DNA contains all the genetic information necessary to build and maintain an organism. Inside the cell nucleus, DNA is wrapped around histone proteins to form chromatin fibers. Depending on the degree of compaction, the chromatin is classified as euchromatin (less condensed, gene-rich, and more accessible to transcription machinery) or heterochromatin (highly condensed, gene-poor, and transcriptionally silent; Huisinga et al., 2006; Figure 1A).
Heterochromatin had long been considered as genetically inert. However, it turned out to be crucial to the biology of cells and contributes, for example, to chromosome segregation during cell division. It is also important for silencing mobile genetic elements – segments of DNA that can move within the genome or jump into the genome of other cells. Mobile genetic elements can pose a real threat to the integrity of the genome, and consequently, several defence mechanisms have evolved to identify them and prevent them from multiplying.
Some heterochromatic loci, formed of remnants of mobile genetic elements, are at the center of these defence mechanisms. These parts of the genome, also known as piRNA clusters, are often compared to a ‘memory system’. Despite being heterochromatic and usually silent, they are transcribed and processed into small non-coding RNAs. These RNAs are called PIWI-interacting RNAs, or piRNAs for short, because they are loaded by proteins of the PIWI family (Figure 1B). They use sequence complementarity to recognize mobile genetic elements residing in other parts of the genome, and then silence them (Brennecke et al., 2007).
In many eukaryotes, the molecular feature defining heterochromatin is the enrichment of a specific histone mark called H3K9me3. This mark is recognized by proteins belonging to the HP1 (Heterochromatin Protein 1) family, which help to pack DNA into its condense structure (Bannister et al., 2001; Lachner et al., 2001). A member of this family, known as Rhino, facilitates the transcription of piRNA clusters in the germline of fruit flies. Although Rhino displays specific affinity for H3K9me3, it only binds to a subset of heterochromatin regions that contain this histone mark. So far, it was unclear how Rhino is guided to these specific parts of the genome (Mohn et al., 2014). Now, in eLife, Julius Brennecke and colleagues – including Lisa Baumgartner as first author – report the results of experiments that clarify this process (Baumgartner et al., 2022).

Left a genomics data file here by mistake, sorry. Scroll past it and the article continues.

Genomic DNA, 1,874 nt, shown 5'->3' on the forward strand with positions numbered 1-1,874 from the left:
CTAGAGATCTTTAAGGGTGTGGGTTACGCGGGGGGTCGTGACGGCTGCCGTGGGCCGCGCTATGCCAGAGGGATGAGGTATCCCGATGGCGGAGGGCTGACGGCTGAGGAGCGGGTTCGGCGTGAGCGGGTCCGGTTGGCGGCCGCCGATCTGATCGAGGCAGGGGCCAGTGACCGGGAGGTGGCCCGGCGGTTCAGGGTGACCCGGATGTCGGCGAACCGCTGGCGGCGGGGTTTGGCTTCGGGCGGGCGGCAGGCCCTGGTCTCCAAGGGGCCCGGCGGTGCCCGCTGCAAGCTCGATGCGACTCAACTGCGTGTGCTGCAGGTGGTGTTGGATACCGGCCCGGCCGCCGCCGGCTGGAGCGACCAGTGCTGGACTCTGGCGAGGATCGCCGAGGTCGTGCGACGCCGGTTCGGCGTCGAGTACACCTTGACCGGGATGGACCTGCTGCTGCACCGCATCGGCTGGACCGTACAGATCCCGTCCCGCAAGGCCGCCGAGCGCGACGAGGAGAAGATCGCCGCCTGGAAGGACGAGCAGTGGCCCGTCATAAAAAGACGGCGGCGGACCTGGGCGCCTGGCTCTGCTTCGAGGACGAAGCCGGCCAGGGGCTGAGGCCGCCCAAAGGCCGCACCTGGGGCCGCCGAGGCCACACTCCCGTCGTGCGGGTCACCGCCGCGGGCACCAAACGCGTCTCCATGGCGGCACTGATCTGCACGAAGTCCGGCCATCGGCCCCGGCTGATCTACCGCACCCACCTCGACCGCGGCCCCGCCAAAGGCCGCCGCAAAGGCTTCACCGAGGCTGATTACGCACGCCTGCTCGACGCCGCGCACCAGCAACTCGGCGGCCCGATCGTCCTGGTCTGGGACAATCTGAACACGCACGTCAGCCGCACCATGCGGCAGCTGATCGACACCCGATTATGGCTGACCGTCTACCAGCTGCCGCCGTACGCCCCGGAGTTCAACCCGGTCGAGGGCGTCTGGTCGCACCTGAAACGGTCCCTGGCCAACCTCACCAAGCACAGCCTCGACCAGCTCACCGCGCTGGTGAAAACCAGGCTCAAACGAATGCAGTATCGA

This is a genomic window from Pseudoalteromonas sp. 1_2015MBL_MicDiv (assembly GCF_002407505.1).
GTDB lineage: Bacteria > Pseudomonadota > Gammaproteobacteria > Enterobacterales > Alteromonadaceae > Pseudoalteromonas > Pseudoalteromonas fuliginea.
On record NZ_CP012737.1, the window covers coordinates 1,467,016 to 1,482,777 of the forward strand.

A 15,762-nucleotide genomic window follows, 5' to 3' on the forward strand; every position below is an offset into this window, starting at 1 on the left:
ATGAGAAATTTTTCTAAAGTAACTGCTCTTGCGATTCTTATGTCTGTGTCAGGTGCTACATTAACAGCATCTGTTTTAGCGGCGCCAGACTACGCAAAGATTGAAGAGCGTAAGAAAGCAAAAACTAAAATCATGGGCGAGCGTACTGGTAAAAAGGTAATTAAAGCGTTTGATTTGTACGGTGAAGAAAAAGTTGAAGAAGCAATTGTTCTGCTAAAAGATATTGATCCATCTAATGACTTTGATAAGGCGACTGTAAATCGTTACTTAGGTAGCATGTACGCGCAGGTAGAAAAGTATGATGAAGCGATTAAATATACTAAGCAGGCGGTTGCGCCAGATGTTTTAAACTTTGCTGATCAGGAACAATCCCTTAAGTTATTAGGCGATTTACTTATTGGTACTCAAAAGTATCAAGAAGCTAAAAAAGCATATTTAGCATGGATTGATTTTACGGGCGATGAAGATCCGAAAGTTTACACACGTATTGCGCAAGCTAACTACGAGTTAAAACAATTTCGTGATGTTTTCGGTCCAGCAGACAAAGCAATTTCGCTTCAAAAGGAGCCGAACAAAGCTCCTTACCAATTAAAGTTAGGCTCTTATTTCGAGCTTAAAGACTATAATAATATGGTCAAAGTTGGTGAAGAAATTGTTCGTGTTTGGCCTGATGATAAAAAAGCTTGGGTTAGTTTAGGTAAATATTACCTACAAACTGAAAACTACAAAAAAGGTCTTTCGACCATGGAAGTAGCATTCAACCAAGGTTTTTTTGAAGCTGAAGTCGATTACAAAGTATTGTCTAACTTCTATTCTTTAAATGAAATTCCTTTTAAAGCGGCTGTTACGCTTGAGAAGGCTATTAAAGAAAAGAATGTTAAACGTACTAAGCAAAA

The team (who are based at the Vienna BioCenter and the Institute of Molecular Biotechnology of the Austrian Academy of Sciences) used a combination of genetic, genomic and imaging approaches to study Rhino in the germline of female fruit flies. The experiments revealed that Rhino interacts with a DNA-binding protein, which Baumgartner et al. named Kipferl. Indeed, a depletion of this protein in the ovaries of fruit flies leads to a broad redistribution and concentration of Rhino at the nuclear periphery in a form that evokes the shape of a Kipferl, an Austrian croissant.
They found that both Kipferl and Rhino are bound at many piRNA source loci, suggesting that Kipferl may act to identify the heterochromatin regions to which Rhino must bind. In the absence of Kipferl, Rhino is sequestered to another part of the genome and its binding to some piRNA clusters is lost, despite the presence of H3K9me3 marks. As a result, piRNA production in ovaries lacking Kipferl is reduced, several mobile elements are reactivated, and the females are less fertile than flies expressing Kipferl.
Kipferl is a DNA-binding protein that specifically binds to DNA sequences that are rich in the guanine nucleotide. This study suggests for the first time that such DNA sequences could help to attract Kipferl, which then recruits Rhino participate in defining piRNA clusters. However, while Kipferl guides and stabilizes Rhino to some chromatin domains enriched in H3K9me3 to convert them into piRNA clusters, some Rhino-dependent piRNA clusters do not need Kipferl (Figure 1B).